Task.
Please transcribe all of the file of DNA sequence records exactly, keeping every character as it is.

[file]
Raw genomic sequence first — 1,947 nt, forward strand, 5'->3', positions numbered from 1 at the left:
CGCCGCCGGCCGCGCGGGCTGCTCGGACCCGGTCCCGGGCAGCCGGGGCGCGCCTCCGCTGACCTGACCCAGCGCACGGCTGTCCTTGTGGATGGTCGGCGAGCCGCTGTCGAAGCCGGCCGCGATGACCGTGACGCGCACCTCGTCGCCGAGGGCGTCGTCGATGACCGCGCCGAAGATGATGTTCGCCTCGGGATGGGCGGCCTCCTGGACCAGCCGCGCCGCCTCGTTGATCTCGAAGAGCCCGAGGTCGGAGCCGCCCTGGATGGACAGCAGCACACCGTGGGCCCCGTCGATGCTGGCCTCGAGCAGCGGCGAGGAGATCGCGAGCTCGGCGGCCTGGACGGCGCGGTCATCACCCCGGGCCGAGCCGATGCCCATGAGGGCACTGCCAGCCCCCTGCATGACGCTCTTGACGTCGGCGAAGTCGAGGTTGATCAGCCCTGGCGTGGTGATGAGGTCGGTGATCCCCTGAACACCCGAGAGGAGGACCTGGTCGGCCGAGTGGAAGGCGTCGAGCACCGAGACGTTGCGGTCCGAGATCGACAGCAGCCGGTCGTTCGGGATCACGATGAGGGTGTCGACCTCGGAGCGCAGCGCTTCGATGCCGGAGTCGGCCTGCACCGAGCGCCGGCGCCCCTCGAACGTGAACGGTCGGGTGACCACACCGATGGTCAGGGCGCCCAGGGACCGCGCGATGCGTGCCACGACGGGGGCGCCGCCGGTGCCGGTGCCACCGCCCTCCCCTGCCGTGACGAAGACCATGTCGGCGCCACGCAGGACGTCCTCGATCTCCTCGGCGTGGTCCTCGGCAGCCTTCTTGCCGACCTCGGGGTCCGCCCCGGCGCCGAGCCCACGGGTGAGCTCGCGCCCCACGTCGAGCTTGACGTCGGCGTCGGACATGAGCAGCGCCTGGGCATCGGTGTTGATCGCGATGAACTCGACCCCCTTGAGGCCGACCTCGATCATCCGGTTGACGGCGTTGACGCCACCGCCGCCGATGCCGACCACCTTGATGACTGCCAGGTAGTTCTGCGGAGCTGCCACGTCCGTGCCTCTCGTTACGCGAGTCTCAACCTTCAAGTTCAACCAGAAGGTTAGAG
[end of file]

Raw genomic sequence first — 1,947 nt, forward strand, 5'->3', positions numbered from 1 at the left:
CGCCGCCGGCCGCGCGGGCTGCTCGGACCCGGTCCCGGGCAGCCGGGGCGCGCCTCCGCTGACCTGACCCAGCGCACGGCTGTCCTTGTGGATGGTCGGCGAGCCGCTGTCGAAGCCGGCCGCGATGACCGTGACGCGCACCTCGTCGCCGAGGGCGTCGTCGATGACCGCGCCGAAGATGATGTTCGCCTCGGGATGGGCGGCCTCCTGGACCAGCCGCGCCGCCTCGTTGATCTCGAAGAGCCCGAGGTCGGAGCCGCCCTGGATGGACAGCAGCACACCGTGGGCCCCGTCGATGCTGGCCTCGAGCAGCGGCGAGGAGATCGCGAGCTCGGCGGCCTGGACGGCGCGGTCATCACCCCGGGCCGAGCCGATGCCCATGAGGGCACTGCCAGCCCCCTGCATGACGCTCTTGACGTCGGCGAAGTCGAGGTTGATCAGCCCTGGCGTGGTGATGAGGTCGGTGATCCCCTGAACACCCGAGAGGAGGACCTGGTCGGCCGAGTGGAAGGCGTCGAGCACCGAGACGTTGCGGTCCGAGATCGACAGCAGCCGGTCGTTCGGGATCACGATGAGGGTGTCGACCTCGGAGCGCAGCGCTTCGATGCCGGAGTCGGCCTGCACCGAGCGCCGGCGCCCCTCGAACGTGAACGGTCGGGTGACCACACCGATGGTCAGGGCGCCCAGGGACCGCGCGATGCGTGCCACGACGGGGGCGCCGCCGGTGCCGGTGCCACCGCCCTCCCCTGCCGTGACGAAGACCATGTCGGCGCCACGCAGGACGTCCTCGATCTCCTCGGCGTGGTCCTCGGCAGCCTTCTTGCCGACCTCGGGGTCCGCCCCGGCGCCGAGCCCACGGGTGAGCTCGCGCCCCACGTCGAGCTTGACGTCGGCGTCGGACATGAGCAGCGCCTGGGCATCGGTGTTGATCGCGATGAACTCGACCCCCTTGAGGCCGACCTCGATCATCCGGTTGACGGCGTTGACGCCACCGCCGCCGATGCCGACCACCTTGATGACTGCCAGGTAGTTCTGCGGAGCTGCCACGTCCGTGCCTCTCGTTACGCGAGTCTCAACCTTCAAGTTCAACCAGAAGGTTAGAG